Building On Our Legacy Leaders Across Disciplines For the Common Good Financial Report
Milestones The Student Experience Buidling for Tomorrow
Charting Courses Winning in Many Ways Pitcure of Health

The aging of the Baby Boomers, the explosion of new treatments, and an uncertain financial picture make this a turbulent time for academic medical centers. Recognizing the challenges, the School of Medicine, the School of Nursing, the University Medical Center, and the Health Services Foundation conducted their first-ever joint planning effort. The result: the Decade Plan, an ambitious blueprint for improving programs in four critical areas-patient care, community service, research, and education. By pinpointing strategies that anticipate changes in the health care environment, the University Health System intends to secure its place as a leader in academic medicine.
From a Position of Strength
The University is well-positioned to realize this expectation, as evinced in rankings released this year. The University's Medical Center was named one of the nation's Top 100 Hospitals for the fifth year in a row, based on data such as quality of care, mortality rates, complication rates, length of patient stays, profitability, and efficiency.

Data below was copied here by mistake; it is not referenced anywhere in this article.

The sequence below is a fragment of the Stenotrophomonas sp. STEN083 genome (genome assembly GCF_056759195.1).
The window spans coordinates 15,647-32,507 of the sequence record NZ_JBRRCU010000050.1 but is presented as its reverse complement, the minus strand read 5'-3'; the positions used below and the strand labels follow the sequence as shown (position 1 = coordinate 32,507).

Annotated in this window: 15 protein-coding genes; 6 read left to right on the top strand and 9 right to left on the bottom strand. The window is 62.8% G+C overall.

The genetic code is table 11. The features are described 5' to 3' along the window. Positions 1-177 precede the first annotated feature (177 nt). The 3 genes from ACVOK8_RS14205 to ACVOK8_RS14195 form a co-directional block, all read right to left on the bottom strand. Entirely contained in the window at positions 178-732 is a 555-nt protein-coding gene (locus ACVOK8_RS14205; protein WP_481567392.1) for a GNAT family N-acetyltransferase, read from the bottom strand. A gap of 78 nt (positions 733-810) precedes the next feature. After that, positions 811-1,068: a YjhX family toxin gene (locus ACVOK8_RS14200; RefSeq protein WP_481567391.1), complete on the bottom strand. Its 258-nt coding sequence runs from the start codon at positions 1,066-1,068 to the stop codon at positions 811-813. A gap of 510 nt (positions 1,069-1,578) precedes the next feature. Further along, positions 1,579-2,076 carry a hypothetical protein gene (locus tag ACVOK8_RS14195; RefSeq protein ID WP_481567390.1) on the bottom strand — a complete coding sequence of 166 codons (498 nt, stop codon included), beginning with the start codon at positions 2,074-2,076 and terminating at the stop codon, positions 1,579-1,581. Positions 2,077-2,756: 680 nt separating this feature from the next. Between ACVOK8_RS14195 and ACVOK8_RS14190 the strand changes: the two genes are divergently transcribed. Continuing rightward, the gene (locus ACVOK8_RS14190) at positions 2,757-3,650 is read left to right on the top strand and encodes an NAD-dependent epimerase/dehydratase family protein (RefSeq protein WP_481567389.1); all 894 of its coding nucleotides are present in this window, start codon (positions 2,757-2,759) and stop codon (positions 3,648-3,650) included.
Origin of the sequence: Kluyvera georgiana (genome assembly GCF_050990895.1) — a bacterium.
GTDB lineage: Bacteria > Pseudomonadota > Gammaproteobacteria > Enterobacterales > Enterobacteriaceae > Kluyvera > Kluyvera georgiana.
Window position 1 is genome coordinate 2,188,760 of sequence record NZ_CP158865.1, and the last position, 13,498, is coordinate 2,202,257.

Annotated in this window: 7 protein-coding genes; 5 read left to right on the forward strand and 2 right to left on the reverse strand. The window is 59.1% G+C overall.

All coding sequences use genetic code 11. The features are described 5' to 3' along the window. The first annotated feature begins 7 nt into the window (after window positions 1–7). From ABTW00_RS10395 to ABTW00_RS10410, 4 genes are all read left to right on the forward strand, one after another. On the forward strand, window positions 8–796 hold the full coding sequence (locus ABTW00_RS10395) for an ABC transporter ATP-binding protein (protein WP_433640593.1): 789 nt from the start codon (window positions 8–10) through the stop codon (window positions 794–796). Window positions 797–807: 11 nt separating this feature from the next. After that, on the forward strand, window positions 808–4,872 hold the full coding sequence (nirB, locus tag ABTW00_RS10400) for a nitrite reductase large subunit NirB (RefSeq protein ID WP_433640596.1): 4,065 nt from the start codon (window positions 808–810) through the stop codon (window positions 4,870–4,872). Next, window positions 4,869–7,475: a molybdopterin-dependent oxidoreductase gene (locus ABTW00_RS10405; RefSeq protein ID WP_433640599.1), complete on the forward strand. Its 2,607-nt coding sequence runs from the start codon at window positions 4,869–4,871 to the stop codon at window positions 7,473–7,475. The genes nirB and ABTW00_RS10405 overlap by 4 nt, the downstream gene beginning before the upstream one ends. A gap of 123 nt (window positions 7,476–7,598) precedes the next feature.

The six-story hospital expansion will house new operating rooms and space for a larger heart center, among other facilities.
U.S. News & World Report placed five specialties at the Medical Center in the top twenty-five in their fields, including hormonal disorders (fifth); urology (fifteenth); ear, nose, and throat (seventeenth); cancer (twenty-third); and gynecology (twenty-fourth).

The School of Nursing gained top-ten honors for graduate programs in psychiatric and mental health nursing, clinical nurse specialist training for adult medical/surgical settings, and pediatric nursing.
  The School of Medicine was ranked twenty-seventh nationally in education and twenty-eighth in research.

In addition, the Society for Academic Emergency Medicine awarded the University's Department of Emergency Medicine its Level One Emergency Center categorization. The department is only the second in the country to receive the SAEM Category I certification, which places it in the highest category possible for patient care, overall quality, and disaster preparedness.

This was also a successful year financially for the Medical Center, yielding net operating income of $652 million. In 2002-2003, the Medical Center logged 27,542 inpatient admissions, 590,577 outpatient visits, and 57,623 emergency room visits. It added nine beds to the hospital and increased its operating room capacity by more than 10 percent.
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